Article
Hard carbon (HC) is recognized as a promising anode material with outstanding electrochemical performance for alkali metal‐ion batteries including lithium‐ion batteries (LIBs), as well as their analogs sodium‐ion batteries (SIBs) and potassium‐ion batteries (PIBs). Herein, a comprehensive review of the recent research is presented to interpret the challenges and opportunities for the applications of HC anodes. The ion storage mechanisms, materials design, and electrolyte optimizations for alkali metal‐ion batteries are illustrated in‐depth. HC is particularly promising as an anode material for SIBs. The solid‐electrolyte interphase, initial Coulombic efficiency, safety concerns, and all‐climate performances, which are vital for practical applications, are comprehensively discussed. Furthermore, commercial prototypes of SIBs based on HC anodes are extensively elaborated. The remaining challenges and research perspectives are provided, aiming to shed light on future research and early commercialization of HC‐based SIBs.
Article
Despite the great advantages of interconnected porous architectures of three-dimensional carbon as functional materials, apparent common drawbacks restricting their widespread applications are high cost and non-renewable of the carbon precursors and complicated activation procedures. In this study, biomass-derived honeycomb-like multilayered carbon (HMC) is synthesized by electrospraying and direct carbonization for the first time. Poly(methyl methacrylate) (PMMA) is mixed with biomass-derived lignin, the only carbon source, to form lignin/PMMA microspheres and microbowls by electrospraying. One-step carbonization of prepared micromaterials to obtain ultralight HMC, and the microstructures and pore size of carbon materials are controllable by adjusting the applied voltage of electrospraying. The obtained HMC-13 by carbonization of lignin/PMMA microspheres possesses interconnected carbon skeleton, partially graphitized structure and hierarchical pore system composed of macropores, mesopores and micropores. Benefiting from the structural advantages, HMC-13 as electrode of supercapacitor delivers a high specific capacitance of 348 F g⁻¹ at 0.5 A g⁻¹ in aqueous electrolytes. Additionally, the supercapacitor exhibits excellent cycling stability with only 4% capacitance loss after 10 000 cycles. Based on these encouraging results, environmental friendliness and facile synthesis strategy, the biomass-derived ultralight porous carbon material holds great promise for facilitating wasted biomass utilization and developing sustainable energy products.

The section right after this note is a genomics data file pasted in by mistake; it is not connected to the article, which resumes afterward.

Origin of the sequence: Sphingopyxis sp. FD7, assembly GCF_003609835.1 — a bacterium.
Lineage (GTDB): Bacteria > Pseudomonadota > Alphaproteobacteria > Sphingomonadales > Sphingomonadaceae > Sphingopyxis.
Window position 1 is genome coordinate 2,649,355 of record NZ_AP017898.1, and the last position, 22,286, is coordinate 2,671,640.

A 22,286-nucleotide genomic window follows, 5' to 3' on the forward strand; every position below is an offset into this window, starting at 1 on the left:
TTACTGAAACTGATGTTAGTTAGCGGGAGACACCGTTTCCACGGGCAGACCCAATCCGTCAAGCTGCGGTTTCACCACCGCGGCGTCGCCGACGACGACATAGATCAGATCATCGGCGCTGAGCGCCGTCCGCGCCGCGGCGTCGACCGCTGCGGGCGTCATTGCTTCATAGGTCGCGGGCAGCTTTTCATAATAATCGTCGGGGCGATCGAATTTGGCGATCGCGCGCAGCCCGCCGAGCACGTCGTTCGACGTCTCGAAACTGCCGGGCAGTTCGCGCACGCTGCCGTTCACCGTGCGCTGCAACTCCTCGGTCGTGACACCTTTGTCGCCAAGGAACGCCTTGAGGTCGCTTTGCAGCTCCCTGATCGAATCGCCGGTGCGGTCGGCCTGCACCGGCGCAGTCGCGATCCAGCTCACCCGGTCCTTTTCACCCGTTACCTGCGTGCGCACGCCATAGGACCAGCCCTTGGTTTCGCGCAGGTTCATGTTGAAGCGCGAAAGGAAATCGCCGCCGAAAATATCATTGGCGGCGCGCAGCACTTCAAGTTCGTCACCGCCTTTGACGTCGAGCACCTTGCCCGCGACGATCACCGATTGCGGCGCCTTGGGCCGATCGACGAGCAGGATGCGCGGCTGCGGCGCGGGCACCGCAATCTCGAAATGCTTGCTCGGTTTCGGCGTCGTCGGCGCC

Article
Full-text available
Alkaline lignin extracted from oak wood cooperage wastes was chemically modified to prepare beads by suspension polymerization on water without the use of organic solvents. These beads were macroporous and swelled in hydrophilic solvents. They were functionalized under microwaves to be used as scavenging agents in winery applications. The beads prepared by this approach have the advantage of being more acceptable by winemakers than synthetic polymer supports previously reported. © 2012 Wiley Periodicals, Inc. J. Appl. Polym. Sci. 2013